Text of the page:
This comes from AEON magazine, where one find many provocative new insights on how we and the world work, and could work… In fact, musical modernism exacerbated the idea that musical artists had to specialize–you were a composer, or a performer, or a historian, but rarely expected to be recognized professionally for credible expertise in all these –or other– disciplines. This is gradually changing. The most forward looking music departments and schools are considering interdisciplinarity, which does not eliminate the […]
I include here two very interesting articles that have gone viral among classical musicians. They address the circumstances of classical musicians who are not born in environments where classical music is part of the family culture or profession, but still invest intense creative effort and monetary resources to achieve exalted proficiency in an art they love above all. They are not always rewarded for their devotion. It is a complex issue that does not deserve pandering answers of any kind, […]
In spite of the ongoing and ever-so-gradually disappearing patriarchy, there have been some tentative developments in the recognition of women in the arts. We see more women conductors taking the helm of orchestras. The Art Institute of Chicago is hanging more art by women, next to their male contemporaries. And here, Artsy magazine gives us a summarized history of the influence of women in the arts as patronesses. Shall we look at the history of art, music included, as the […]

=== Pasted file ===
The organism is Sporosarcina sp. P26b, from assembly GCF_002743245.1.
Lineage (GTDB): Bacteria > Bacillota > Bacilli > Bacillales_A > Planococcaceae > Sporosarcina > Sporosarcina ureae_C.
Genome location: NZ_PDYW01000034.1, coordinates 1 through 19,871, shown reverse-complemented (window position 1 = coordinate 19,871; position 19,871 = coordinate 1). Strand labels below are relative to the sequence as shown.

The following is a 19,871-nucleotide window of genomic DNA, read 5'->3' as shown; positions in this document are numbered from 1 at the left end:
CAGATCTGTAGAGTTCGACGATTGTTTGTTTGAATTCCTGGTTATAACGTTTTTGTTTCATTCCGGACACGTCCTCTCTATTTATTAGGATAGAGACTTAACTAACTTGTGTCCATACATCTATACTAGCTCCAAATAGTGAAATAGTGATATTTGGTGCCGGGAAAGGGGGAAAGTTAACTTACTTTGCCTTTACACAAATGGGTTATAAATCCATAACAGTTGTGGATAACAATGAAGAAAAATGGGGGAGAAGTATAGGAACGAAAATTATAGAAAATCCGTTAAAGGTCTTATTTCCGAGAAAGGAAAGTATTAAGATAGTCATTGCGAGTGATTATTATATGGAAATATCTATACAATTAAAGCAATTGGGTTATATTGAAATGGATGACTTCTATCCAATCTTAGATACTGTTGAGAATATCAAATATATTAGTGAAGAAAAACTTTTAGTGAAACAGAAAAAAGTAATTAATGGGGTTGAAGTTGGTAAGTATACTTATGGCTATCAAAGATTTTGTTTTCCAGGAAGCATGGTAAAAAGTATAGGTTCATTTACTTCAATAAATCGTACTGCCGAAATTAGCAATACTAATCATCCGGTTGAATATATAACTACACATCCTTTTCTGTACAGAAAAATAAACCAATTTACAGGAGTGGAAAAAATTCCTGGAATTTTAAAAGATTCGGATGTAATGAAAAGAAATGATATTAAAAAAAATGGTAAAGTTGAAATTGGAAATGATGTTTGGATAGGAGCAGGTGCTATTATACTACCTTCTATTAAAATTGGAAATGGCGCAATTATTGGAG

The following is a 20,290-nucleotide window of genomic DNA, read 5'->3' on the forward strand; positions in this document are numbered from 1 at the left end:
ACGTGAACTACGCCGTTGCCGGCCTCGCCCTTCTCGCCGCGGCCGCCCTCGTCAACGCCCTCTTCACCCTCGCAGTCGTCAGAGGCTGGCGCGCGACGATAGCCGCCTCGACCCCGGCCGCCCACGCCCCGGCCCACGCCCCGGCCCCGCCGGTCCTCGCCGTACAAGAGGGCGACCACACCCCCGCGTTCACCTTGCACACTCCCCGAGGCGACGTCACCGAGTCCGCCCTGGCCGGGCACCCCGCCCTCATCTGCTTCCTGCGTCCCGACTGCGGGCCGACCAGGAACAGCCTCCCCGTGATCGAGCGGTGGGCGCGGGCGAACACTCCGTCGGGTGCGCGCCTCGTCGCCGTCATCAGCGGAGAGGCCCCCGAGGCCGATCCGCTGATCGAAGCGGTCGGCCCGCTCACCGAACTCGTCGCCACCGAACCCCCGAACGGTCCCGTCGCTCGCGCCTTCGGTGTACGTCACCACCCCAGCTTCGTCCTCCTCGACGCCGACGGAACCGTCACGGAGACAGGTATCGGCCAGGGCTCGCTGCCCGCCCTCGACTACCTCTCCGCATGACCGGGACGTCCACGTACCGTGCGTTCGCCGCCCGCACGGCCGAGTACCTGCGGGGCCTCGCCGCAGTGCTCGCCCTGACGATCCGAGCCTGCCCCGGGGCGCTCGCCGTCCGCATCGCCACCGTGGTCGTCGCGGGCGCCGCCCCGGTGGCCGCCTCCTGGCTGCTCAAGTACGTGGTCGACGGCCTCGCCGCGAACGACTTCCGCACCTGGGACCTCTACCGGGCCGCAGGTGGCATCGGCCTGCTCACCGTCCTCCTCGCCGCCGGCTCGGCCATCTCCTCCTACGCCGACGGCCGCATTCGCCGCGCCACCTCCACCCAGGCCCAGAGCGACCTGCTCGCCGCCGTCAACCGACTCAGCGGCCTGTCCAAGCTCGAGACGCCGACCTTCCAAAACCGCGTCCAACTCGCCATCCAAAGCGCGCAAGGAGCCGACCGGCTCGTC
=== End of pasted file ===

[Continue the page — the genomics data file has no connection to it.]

I have been pretty much in shock after hearing of the departure of my colleague and teacher Sven-David Sandstrom, yesterday June 10. I have spent 24 hours reading and sharing all the tributes online without the will power to comment myself. I had spent all day yesterday saying farewell, one way or another, to colleagues and friends, and even to a doctoral student after a very successful defense. But I did not quite expect to receive the news at the […]
I am delighted to announce that Ensemble Concept/21 has invited the Euclid Quartet, Kosmologia, and the Notre Dame Children’s Choir to premiere the oratorios The Tower and the Garden by Gregory Spears and Beatitudes by Jorge Muñiz, under my direction, next Friday, May 10, at 7 pm, in the Campus Auditorium of Indiana University South Bend. This project joins together two important sponsors of creativity in this country– The New Frontiers Program at Indiana University, and the Ann Stookey Fund […]
Categories: art and religion, art and society, gesamtkünstwerk, intermedia, music composition, new choral music, new forms of presentation, new opera and music drama, postclassical music, sacred music • Tags: CARMEN HELENA TELLEZ, Denise Levertov, Gregory Spears, Jorge Muñiz, Notre Dame Vocale, Thomas Merton
https://www.nytimes.com/2019/04/11/arts/music/george-crumb-90th-birthday.html We begin what I hope will be a oceanic wave of homages to George Crumb, who is turning 90 years old. When I was very young, he was among the living composers who ignited my love of newly composed music belonging to our time. Somehow he was both ancient and utterly futuristic. I thank the teacher who first pointed me to him, Dr. Mary Wennerstrom, at Indiana University. It has been the love of a lifetime.
Pianist Yael Weiss has embarked in a thoughtful and timely project in preparation for the 250’s anniversary of Beethoven’s birth in 2020. At some point she reached out to me about women composers from Venezuela and Cuba, but at that moment I did not realize the full impact of her concept. Beethoven was, after all, a man who espoused and defended the ideals of liberty and justice; the famed anecdote tells of his tearing the original dedication of his Third […]